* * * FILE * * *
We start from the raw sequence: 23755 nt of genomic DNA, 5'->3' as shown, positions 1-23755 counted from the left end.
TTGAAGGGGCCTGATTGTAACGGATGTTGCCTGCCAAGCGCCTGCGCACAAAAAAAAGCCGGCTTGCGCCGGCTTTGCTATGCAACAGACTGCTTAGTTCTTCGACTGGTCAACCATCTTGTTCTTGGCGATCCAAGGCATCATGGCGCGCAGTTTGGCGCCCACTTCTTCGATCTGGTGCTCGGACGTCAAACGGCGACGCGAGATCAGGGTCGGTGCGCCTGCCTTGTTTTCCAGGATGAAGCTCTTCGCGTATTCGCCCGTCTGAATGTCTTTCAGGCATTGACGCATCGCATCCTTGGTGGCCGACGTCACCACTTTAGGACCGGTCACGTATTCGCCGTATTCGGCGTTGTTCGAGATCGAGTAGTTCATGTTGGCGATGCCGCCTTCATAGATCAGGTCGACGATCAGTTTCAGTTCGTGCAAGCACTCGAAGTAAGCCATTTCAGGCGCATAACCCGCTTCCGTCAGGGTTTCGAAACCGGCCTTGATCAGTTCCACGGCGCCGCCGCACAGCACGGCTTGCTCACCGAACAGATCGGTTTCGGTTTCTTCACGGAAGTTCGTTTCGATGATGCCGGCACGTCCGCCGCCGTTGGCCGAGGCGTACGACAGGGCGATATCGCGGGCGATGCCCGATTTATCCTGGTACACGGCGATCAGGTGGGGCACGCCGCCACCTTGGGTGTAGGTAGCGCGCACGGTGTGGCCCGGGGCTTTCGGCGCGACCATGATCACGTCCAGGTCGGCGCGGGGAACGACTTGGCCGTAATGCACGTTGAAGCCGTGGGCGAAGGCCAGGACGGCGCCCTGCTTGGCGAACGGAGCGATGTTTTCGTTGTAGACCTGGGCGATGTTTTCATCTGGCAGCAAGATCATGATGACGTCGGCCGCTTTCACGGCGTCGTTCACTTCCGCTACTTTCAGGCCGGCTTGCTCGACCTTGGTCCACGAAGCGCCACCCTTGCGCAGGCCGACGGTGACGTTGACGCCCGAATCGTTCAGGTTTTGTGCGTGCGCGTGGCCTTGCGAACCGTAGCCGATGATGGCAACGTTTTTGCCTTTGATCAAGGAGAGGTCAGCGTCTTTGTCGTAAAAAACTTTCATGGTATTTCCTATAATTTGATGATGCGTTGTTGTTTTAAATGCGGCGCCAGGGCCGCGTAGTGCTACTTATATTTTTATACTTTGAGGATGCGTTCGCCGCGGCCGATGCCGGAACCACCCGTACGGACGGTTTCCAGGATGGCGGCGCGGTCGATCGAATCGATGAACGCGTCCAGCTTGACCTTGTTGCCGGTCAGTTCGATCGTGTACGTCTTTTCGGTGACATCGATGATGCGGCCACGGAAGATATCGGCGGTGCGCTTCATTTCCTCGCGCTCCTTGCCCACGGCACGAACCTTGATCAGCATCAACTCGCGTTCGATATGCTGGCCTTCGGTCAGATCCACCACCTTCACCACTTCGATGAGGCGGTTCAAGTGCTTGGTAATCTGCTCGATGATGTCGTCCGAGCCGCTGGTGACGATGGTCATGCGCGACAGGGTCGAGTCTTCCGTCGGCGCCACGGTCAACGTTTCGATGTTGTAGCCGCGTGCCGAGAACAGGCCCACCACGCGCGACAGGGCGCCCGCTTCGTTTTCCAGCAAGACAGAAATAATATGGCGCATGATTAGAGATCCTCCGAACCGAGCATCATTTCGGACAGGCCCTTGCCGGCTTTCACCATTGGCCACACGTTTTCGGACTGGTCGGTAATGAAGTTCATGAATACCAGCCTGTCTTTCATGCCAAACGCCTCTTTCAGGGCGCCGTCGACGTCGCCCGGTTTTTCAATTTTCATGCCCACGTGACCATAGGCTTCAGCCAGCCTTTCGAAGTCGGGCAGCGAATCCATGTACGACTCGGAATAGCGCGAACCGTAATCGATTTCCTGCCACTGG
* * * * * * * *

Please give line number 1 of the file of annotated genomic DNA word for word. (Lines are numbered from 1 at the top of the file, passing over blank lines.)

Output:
We start from the raw sequence: 23755 nt of genomic DNA, 5'->3' as shown, positions 1-23755 counted from the left end.